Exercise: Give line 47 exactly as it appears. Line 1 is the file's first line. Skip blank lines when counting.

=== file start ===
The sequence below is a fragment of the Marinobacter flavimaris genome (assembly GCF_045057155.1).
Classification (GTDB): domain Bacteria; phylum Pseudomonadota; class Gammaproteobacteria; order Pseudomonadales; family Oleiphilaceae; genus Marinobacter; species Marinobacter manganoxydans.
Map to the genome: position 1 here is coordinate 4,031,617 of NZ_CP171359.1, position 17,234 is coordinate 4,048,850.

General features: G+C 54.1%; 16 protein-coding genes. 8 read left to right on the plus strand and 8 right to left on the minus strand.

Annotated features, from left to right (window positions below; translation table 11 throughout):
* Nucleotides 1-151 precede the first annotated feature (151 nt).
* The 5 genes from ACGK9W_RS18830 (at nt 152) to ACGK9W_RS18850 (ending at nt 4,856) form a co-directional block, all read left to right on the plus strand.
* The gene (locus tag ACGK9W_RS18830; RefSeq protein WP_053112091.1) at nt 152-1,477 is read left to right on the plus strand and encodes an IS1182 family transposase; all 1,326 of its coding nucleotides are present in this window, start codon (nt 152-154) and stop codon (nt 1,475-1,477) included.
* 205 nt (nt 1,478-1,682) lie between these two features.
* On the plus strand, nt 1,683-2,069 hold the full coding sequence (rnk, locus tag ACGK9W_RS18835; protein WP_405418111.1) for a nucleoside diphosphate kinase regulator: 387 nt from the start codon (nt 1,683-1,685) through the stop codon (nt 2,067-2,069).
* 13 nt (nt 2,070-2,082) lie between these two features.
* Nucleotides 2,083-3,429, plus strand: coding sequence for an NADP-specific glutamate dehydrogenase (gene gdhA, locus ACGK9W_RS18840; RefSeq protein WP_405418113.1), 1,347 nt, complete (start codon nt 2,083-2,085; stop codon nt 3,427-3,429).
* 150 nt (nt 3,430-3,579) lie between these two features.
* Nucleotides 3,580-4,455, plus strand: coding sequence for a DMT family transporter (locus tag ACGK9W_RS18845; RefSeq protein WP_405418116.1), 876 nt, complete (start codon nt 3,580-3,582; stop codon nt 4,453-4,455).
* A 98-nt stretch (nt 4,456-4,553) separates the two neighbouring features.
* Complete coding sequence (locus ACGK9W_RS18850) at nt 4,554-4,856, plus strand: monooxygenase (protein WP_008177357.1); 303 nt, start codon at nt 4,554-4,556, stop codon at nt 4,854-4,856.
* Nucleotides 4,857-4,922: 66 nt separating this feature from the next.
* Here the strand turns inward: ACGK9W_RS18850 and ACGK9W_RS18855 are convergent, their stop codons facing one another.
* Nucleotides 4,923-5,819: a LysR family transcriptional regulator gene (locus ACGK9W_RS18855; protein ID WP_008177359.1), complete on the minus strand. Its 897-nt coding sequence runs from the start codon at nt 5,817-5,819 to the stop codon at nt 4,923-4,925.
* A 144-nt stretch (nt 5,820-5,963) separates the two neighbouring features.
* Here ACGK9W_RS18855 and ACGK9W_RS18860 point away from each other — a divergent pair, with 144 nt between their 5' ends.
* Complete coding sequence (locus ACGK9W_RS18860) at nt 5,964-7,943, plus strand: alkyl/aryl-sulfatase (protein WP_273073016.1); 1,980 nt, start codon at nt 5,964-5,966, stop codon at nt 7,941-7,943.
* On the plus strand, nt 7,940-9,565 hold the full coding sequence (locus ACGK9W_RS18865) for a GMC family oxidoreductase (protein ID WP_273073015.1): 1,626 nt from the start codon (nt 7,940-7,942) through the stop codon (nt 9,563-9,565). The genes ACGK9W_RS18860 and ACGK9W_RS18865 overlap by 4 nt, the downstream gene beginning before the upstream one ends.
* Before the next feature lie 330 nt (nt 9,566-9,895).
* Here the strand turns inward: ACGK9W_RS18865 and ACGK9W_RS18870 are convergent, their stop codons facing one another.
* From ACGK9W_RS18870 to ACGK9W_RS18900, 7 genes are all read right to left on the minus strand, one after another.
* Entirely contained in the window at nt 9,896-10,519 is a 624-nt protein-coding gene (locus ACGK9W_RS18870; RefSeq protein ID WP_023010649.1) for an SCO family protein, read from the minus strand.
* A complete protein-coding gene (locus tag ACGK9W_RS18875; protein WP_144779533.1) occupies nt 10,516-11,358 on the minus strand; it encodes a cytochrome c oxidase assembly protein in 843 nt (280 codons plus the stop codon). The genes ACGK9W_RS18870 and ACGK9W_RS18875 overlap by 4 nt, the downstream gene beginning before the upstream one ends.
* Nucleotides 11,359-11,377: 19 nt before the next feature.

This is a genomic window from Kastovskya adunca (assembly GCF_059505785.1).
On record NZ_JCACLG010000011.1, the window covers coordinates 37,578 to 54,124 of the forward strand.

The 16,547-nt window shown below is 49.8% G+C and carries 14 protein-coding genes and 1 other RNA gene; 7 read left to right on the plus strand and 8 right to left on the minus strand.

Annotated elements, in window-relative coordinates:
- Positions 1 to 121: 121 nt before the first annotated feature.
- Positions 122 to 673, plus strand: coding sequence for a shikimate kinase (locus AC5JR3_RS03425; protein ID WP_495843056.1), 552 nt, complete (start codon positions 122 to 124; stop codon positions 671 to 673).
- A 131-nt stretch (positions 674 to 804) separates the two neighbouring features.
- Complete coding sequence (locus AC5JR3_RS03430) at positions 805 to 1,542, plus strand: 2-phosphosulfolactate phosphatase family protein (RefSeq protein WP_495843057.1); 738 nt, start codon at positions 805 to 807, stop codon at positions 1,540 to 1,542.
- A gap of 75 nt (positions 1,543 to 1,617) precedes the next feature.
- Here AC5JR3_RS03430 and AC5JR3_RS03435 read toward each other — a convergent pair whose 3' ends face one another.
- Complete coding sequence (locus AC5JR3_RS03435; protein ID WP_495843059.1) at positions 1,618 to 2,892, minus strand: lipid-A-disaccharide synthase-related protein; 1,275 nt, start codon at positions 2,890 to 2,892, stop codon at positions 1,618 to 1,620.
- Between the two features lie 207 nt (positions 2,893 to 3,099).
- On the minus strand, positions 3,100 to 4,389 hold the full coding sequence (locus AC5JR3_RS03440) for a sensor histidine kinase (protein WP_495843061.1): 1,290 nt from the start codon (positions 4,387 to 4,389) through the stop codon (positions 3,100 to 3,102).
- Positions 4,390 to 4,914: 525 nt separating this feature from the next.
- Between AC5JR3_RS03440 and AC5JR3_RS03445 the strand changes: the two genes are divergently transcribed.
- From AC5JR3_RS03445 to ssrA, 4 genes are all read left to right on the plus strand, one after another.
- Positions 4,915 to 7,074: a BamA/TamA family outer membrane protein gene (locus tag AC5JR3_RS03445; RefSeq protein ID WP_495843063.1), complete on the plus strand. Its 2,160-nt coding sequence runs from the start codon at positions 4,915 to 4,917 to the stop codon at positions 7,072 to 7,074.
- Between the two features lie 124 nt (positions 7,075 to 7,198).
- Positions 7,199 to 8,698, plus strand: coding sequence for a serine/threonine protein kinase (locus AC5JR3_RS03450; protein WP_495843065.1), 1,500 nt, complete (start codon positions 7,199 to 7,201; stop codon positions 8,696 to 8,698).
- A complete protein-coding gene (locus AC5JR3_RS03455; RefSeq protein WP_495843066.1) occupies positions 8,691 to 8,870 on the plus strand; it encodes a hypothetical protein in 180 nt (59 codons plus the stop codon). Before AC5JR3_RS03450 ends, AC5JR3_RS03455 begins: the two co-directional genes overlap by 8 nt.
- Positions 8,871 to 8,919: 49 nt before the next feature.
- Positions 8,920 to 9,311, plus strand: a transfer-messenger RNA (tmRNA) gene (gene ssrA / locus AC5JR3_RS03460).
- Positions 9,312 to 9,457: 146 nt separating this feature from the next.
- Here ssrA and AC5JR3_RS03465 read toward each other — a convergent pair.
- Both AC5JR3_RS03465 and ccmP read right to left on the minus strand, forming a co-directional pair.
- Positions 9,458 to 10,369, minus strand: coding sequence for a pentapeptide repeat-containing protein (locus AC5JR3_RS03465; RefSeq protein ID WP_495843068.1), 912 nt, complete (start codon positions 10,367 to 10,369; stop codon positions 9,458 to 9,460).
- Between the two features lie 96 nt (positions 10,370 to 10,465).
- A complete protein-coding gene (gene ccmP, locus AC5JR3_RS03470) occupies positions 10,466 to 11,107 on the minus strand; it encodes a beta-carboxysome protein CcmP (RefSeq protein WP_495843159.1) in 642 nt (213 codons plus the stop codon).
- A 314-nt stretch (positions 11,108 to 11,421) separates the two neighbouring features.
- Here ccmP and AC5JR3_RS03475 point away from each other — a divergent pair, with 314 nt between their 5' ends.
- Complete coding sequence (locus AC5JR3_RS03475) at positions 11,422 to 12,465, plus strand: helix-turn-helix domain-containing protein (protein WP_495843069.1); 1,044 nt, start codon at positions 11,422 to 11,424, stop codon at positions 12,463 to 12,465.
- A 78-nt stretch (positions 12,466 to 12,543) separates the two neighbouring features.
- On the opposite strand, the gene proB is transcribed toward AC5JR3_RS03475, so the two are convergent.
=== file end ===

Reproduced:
- Between the two features lie 124 nt (positions 7,075 to 7,198).